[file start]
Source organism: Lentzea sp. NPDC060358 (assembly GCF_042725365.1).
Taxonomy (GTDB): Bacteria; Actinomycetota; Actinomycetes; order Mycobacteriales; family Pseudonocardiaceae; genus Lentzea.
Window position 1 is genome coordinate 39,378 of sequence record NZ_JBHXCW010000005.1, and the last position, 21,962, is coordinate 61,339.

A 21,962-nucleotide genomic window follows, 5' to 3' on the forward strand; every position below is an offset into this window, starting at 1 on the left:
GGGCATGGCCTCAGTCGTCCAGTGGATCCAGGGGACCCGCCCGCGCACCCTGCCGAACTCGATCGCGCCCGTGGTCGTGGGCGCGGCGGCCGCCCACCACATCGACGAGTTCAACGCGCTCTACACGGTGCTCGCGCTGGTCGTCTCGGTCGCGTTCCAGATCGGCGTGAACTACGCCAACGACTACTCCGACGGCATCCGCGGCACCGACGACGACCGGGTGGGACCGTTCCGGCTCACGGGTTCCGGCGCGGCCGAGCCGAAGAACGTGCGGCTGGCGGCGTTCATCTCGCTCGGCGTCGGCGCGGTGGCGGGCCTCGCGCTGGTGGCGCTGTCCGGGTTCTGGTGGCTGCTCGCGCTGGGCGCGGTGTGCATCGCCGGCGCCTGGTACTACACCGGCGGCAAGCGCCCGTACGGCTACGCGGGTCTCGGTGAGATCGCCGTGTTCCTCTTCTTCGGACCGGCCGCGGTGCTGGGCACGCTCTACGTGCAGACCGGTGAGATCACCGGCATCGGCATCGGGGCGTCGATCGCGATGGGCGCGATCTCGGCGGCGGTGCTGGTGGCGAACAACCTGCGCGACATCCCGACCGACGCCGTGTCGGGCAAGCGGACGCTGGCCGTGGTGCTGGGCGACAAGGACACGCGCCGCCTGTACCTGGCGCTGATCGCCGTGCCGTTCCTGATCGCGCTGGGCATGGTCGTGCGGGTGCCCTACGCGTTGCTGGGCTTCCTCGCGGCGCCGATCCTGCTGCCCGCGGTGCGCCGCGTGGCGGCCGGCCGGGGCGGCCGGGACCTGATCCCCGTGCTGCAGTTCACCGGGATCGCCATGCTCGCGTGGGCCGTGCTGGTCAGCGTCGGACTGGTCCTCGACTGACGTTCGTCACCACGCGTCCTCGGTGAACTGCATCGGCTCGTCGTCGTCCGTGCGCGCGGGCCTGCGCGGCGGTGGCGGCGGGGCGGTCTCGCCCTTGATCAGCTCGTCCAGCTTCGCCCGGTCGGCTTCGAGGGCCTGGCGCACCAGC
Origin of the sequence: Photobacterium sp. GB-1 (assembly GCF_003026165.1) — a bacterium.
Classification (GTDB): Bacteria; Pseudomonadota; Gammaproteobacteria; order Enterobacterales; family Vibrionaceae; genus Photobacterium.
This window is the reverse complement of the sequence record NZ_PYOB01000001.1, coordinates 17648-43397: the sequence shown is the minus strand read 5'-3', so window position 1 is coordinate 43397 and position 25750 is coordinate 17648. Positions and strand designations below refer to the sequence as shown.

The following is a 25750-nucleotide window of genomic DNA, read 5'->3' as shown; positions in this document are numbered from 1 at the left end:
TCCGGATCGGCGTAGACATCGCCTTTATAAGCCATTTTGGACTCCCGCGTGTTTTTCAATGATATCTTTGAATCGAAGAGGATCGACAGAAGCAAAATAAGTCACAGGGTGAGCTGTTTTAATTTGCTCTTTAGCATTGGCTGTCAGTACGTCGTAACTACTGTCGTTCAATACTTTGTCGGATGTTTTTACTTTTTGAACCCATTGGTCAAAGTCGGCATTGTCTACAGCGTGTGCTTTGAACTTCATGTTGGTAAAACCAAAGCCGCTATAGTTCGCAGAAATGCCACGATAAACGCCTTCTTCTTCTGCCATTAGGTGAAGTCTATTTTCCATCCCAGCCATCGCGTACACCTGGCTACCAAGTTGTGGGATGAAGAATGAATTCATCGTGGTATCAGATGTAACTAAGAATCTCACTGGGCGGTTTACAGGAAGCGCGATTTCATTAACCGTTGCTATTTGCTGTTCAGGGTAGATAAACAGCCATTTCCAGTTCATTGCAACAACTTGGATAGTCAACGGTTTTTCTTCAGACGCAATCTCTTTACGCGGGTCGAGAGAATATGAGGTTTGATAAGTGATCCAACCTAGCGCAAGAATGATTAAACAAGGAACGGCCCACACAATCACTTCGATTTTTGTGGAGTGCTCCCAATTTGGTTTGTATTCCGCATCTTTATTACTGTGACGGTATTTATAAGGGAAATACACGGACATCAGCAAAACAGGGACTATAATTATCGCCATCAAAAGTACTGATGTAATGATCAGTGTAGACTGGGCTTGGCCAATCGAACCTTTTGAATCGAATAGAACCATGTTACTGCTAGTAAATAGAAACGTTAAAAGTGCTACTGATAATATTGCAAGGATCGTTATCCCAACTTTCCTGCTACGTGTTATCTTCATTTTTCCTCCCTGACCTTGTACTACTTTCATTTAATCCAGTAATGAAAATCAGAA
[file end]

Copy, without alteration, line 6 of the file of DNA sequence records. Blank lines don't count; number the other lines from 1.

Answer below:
Origin of the sequence: Photobacterium sp. GB-1 (assembly GCF_003026165.1) — a bacterium.